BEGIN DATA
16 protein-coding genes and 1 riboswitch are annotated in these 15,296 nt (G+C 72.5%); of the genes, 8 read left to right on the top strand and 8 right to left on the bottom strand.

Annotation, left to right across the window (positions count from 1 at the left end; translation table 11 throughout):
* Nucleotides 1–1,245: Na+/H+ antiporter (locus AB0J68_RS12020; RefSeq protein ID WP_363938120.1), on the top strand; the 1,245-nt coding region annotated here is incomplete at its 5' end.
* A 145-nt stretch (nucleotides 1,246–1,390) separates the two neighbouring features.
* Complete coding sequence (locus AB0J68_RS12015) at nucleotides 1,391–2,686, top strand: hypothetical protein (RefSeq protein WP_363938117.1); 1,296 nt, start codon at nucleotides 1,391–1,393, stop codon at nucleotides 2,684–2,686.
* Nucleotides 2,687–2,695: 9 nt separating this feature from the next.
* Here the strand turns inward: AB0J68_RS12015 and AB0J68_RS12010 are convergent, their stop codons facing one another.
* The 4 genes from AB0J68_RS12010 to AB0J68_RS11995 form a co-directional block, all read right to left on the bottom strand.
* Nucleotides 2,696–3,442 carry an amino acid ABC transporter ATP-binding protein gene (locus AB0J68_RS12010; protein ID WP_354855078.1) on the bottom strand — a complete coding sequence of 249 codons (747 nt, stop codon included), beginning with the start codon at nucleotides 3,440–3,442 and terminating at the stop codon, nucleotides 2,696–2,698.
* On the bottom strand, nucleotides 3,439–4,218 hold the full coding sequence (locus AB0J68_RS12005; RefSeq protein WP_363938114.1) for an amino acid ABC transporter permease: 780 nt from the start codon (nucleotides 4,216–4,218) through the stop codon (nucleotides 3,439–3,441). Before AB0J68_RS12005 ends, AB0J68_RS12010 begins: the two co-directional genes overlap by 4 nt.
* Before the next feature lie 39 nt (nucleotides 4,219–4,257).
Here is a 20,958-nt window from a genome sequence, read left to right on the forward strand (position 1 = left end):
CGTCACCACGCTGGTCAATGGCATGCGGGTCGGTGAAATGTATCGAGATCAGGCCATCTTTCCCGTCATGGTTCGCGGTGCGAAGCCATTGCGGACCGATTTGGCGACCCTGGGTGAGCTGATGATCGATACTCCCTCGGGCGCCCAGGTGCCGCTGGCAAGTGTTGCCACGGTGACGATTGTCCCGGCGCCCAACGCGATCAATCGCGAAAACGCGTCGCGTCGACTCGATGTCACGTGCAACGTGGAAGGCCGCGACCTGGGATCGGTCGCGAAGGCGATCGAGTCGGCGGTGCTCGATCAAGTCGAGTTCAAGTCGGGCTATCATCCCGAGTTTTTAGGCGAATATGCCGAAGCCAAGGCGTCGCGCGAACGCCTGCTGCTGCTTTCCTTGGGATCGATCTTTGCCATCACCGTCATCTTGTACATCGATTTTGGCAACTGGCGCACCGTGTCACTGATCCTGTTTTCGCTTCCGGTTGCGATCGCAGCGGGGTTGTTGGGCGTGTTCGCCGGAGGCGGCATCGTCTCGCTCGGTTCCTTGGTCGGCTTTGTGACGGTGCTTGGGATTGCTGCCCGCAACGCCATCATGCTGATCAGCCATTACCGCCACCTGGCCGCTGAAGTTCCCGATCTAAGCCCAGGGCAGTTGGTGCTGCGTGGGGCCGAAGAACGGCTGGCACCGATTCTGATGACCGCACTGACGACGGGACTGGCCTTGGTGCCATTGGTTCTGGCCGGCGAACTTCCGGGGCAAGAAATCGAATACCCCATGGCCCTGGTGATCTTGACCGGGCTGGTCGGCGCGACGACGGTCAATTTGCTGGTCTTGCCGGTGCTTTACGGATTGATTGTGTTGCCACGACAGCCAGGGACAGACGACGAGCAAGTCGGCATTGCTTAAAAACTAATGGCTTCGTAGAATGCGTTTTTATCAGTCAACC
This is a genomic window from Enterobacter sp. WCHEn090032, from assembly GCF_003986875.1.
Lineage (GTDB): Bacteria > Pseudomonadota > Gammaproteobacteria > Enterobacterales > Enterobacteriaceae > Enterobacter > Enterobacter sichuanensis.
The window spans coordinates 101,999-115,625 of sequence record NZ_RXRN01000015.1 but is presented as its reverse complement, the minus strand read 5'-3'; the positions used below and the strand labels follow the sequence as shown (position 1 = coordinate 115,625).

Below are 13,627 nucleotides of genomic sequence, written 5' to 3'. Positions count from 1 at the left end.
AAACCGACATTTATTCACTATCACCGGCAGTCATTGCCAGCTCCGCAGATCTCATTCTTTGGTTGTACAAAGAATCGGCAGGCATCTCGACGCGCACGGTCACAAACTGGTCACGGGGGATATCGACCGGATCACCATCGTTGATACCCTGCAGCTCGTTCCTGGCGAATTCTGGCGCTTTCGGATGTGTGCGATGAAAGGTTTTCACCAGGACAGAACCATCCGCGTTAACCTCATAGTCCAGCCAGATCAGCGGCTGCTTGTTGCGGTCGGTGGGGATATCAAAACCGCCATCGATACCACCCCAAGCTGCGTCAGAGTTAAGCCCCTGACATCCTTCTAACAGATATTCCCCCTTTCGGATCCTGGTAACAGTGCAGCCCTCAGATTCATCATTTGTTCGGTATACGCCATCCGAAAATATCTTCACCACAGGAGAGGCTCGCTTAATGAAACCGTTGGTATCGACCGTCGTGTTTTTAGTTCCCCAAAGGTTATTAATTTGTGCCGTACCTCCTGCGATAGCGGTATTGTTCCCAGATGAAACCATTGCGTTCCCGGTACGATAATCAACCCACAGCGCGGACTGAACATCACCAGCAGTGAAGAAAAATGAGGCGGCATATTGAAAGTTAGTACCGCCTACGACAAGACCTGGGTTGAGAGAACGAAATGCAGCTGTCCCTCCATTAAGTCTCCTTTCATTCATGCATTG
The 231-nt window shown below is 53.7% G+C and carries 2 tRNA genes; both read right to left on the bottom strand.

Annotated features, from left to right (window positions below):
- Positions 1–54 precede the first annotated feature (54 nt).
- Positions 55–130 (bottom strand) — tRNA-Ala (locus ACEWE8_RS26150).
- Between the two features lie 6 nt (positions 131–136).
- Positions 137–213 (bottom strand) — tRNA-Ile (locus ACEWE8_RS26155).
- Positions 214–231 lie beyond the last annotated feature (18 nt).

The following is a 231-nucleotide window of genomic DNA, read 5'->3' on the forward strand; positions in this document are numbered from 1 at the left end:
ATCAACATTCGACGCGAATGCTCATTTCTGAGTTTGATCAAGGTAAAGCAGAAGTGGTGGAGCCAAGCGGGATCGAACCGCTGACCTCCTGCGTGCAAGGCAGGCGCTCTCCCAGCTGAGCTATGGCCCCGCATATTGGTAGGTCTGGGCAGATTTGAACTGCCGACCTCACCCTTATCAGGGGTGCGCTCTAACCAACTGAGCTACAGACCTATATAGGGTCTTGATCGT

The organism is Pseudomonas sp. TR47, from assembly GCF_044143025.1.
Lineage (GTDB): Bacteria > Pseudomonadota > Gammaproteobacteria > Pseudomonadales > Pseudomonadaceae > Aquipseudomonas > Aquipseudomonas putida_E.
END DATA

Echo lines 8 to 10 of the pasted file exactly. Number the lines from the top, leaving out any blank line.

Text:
* The 4 genes from AB0J68_RS12010 to AB0J68_RS11995 form a co-directional block, all read right to left on the bottom strand.
* Nucleotides 2,696–3,442 carry an amino acid ABC transporter ATP-binding protein gene (locus AB0J68_RS12010; protein ID WP_354855078.1) on the bottom strand — a complete coding sequence of 249 codons (747 nt, stop codon included), beginning with the start codon at nucleotides 3,440–3,442 and terminating at the stop codon, nucleotides 2,696–2,698.
* On the bottom strand, nucleotides 3,439–4,218 hold the full coding sequence (locus AB0J68_RS12005; RefSeq protein WP_363938114.1) for an amino acid ABC transporter permease: 780 nt from the start codon (nucleotides 4,216–4,218) through the stop codon (nucleotides 3,439–3,441). Before AB0J68_RS12005 ends, AB0J68_RS12010 begins: the two co-directional genes overlap by 4 nt.